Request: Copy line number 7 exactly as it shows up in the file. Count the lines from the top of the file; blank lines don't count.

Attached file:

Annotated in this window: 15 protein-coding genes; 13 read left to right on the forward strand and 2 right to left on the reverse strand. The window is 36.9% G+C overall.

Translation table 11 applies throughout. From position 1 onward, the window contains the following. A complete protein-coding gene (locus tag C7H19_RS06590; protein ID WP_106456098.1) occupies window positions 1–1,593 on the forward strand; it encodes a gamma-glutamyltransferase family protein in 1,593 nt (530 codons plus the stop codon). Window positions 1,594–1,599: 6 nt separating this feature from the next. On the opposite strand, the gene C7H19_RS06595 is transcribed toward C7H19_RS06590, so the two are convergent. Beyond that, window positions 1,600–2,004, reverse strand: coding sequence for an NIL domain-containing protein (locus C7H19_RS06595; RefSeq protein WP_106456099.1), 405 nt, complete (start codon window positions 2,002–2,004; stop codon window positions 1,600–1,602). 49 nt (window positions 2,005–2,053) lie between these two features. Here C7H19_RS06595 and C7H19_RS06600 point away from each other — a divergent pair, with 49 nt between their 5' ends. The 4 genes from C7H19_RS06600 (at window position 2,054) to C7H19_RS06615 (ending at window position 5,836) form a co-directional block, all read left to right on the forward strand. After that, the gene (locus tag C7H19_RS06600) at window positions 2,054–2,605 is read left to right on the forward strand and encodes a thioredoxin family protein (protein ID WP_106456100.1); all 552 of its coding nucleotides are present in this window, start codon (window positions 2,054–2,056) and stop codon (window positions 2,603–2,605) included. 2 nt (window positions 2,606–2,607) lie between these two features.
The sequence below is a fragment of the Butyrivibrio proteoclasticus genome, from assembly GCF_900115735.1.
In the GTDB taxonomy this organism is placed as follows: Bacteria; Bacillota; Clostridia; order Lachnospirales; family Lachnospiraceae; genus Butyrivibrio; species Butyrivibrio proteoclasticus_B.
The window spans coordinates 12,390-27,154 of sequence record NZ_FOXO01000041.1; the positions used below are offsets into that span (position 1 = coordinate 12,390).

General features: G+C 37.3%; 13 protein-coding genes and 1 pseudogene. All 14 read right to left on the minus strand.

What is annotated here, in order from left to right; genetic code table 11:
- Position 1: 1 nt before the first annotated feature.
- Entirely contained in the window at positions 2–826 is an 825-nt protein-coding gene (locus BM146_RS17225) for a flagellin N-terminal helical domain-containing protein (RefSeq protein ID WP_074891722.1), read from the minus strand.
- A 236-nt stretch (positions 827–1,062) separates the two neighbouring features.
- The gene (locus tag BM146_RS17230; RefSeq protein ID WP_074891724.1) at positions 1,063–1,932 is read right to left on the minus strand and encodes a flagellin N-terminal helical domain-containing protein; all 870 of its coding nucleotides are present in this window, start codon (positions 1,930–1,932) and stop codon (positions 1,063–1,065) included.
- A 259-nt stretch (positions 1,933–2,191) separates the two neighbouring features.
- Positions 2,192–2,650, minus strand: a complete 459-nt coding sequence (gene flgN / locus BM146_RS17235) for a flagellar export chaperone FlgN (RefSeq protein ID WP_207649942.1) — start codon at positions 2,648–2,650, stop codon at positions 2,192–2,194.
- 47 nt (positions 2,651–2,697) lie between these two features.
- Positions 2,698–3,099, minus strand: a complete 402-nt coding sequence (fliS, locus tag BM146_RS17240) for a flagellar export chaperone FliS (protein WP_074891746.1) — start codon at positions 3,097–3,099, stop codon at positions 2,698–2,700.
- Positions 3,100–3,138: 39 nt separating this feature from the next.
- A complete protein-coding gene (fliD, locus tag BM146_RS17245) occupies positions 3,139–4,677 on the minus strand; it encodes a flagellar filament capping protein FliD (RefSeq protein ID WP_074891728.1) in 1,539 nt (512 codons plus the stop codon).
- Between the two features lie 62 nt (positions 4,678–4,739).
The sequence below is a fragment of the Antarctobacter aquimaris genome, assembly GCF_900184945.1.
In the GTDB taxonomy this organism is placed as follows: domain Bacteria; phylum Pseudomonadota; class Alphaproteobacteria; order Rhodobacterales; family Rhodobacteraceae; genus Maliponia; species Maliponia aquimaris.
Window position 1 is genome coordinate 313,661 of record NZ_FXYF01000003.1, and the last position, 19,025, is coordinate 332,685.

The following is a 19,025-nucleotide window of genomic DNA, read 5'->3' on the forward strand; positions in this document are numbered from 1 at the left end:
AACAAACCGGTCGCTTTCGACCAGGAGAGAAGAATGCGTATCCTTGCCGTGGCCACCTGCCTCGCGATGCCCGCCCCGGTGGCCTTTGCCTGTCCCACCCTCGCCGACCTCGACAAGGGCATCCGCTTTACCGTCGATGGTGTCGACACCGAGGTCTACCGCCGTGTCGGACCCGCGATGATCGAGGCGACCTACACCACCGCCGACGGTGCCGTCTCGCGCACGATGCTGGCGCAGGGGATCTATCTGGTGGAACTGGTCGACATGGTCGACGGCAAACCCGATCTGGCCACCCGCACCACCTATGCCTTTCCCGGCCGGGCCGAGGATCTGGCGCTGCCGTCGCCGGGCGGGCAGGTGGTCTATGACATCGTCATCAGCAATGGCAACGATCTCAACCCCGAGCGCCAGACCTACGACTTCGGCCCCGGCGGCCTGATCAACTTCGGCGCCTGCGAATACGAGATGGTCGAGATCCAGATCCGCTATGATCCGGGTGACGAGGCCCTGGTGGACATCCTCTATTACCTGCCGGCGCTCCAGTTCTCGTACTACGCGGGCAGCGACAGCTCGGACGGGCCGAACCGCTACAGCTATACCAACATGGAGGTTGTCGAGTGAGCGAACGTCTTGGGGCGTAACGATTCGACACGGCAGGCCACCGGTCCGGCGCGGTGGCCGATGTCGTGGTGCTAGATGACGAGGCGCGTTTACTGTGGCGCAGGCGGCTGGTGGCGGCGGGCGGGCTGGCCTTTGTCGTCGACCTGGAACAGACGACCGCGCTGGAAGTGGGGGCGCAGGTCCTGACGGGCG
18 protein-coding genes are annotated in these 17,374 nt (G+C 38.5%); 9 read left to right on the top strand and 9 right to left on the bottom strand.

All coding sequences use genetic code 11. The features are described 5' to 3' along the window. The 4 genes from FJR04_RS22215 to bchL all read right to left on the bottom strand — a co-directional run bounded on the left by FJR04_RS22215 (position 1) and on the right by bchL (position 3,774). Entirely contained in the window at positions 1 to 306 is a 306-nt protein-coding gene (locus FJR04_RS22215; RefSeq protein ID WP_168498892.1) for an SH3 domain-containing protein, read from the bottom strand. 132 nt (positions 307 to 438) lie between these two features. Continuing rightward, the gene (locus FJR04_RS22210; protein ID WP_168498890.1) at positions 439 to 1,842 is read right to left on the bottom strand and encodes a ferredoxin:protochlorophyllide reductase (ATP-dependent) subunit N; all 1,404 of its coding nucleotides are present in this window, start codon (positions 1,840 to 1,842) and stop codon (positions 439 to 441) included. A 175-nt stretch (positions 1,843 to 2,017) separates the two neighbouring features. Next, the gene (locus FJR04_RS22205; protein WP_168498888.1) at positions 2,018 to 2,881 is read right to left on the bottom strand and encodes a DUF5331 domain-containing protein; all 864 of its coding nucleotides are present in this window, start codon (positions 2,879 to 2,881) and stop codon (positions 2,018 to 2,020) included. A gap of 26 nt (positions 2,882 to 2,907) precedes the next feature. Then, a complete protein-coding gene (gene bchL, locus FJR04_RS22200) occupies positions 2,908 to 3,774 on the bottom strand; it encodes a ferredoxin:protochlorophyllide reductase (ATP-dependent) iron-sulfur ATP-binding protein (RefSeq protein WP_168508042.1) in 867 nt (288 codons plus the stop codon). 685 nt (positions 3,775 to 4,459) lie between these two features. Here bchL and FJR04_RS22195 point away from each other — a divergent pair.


What is annotated here, in order from left to right; genetic code table 11: